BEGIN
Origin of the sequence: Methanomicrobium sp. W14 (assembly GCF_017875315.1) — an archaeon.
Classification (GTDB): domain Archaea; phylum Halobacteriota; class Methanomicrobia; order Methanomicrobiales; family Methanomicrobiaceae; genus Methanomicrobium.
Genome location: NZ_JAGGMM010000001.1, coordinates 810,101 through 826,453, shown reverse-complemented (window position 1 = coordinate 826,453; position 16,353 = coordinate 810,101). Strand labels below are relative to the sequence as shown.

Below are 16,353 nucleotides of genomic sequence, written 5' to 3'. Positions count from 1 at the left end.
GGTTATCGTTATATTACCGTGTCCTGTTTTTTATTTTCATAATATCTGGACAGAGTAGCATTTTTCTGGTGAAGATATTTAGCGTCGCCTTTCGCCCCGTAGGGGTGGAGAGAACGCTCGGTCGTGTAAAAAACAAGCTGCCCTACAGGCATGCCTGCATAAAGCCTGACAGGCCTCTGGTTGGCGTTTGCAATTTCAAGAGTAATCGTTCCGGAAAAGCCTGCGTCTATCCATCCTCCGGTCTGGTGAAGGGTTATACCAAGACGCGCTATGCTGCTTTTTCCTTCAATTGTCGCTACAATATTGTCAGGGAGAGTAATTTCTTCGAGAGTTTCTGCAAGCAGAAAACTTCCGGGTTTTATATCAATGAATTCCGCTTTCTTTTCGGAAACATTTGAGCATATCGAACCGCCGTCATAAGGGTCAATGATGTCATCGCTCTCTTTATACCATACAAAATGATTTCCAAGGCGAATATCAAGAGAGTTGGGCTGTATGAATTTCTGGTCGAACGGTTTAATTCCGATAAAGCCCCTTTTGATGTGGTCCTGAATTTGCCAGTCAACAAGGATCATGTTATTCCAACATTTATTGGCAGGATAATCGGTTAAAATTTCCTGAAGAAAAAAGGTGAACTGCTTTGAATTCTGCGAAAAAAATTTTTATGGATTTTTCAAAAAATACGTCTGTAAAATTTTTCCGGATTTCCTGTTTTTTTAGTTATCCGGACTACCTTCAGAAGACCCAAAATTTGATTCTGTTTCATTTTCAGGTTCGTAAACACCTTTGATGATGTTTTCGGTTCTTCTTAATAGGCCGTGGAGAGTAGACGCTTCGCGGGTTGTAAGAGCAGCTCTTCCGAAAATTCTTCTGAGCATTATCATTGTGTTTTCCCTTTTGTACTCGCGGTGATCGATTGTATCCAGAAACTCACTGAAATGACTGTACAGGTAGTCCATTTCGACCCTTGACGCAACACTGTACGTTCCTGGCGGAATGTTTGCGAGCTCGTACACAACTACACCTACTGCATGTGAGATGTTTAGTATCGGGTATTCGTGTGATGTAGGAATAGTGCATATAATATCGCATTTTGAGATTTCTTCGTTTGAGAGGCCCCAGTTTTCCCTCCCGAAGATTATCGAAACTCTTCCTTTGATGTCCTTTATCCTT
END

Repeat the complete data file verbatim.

Origin of the sequence: Methanomicrobium sp. W14 (assembly GCF_017875315.1) — an archaeon.
Classification (GTDB): domain Archaea; phylum Halobacteriota; class Methanomicrobia; order Methanomicrobiales; family Methanomicrobiaceae; genus Methanomicrobium.
Genome location: NZ_JAGGMM010000001.1, coordinates 810,101 through 826,453, shown reverse-complemented (window position 1 = coordinate 826,453; position 16,353 = coordinate 810,101). Strand labels below are relative to the sequence as shown.

Below are 16,353 nucleotides of genomic sequence, written 5' to 3'. Positions count from 1 at the left end.
GGTTATCGTTATATTACCGTGTCCTGTTTTTTATTTTCATAATATCTGGACAGAGTAGCATTTTTCTGGTGAAGATATTTAGCGTCGCCTTTCGCCCCGTAGGGGTGGAGAGAACGCTCGGTCGTGTAAAAAACAAGCTGCCCTACAGGCATGCCTGCATAAAGCCTGACAGGCCTCTGGTTGGCGTTTGCAATTTCAAGAGTAATCGTTCCGGAAAAGCCTGCGTCTATCCATCCTCCGGTCTGGTGAAGGGTTATACCAAGACGCGCTATGCTGCTTTTTCCTTCAATTGTCGCTACAATATTGTCAGGGAGAGTAATTTCTTCGAGAGTTTCTGCAAGCAGAAAACTTCCGGGTTTTATATCAATGAATTCCGCTTTCTTTTCGGAAACATTTGAGCATATCGAACCGCCGTCATAAGGGTCAATGATGTCATCGCTCTCTTTATACCATACAAAATGATTTCCAAGGCGAATATCAAGAGAGTTGGGCTGTATGAATTTCTGGTCGAACGGTTTAATTCCGATAAAGCCCCTTTTGATGTGGTCCTGAATTTGCCAGTCAACAAGGATCATGTTATTCCAACATTTATTGGCAGGATAATCGGTTAAAATTTCCTGAAGAAAAAAGGTGAACTGCTTTGAATTCTGCGAAAAAAATTTTTATGGATTTTTCAAAAAATACGTCTGTAAAATTTTTCCGGATTTCCTGTTTTTTTAGTTATCCGGACTACCTTCAGAAGACCCAAAATTTGATTCTGTTTCATTTTCAGGTTCGTAAACACCTTTGATGATGTTTTCGGTTCTTCTTAATAGGCCGTGGAGAGTAGACGCTTCGCGGGTTGTAAGAGCAGCTCTTCCGAAAATTCTTCTGAGCATTATCATTGTGTTTTCCCTTTTGTACTCGCGGTGATCGATTGTATCCAGAAACTCACTGAAATGACTGTACAGGTAGTCCATTTCGACCCTTGACGCAACACTGTACGTTCCTGGCGGAATGTTTGCGAGCTCGTACACAACTACACCTACTGCATGTGAGATGTTTAGTATCGGGTATTCGTGTGATGTAGGAATAGTGCATATAATATCGCATTTTGAGATTTCTTCGTTTGAGAGGCCCCAGTTTTCCCTCCCGAAGATTATCGAAACTCTTCCTTTGATGTCCTTTATCCTT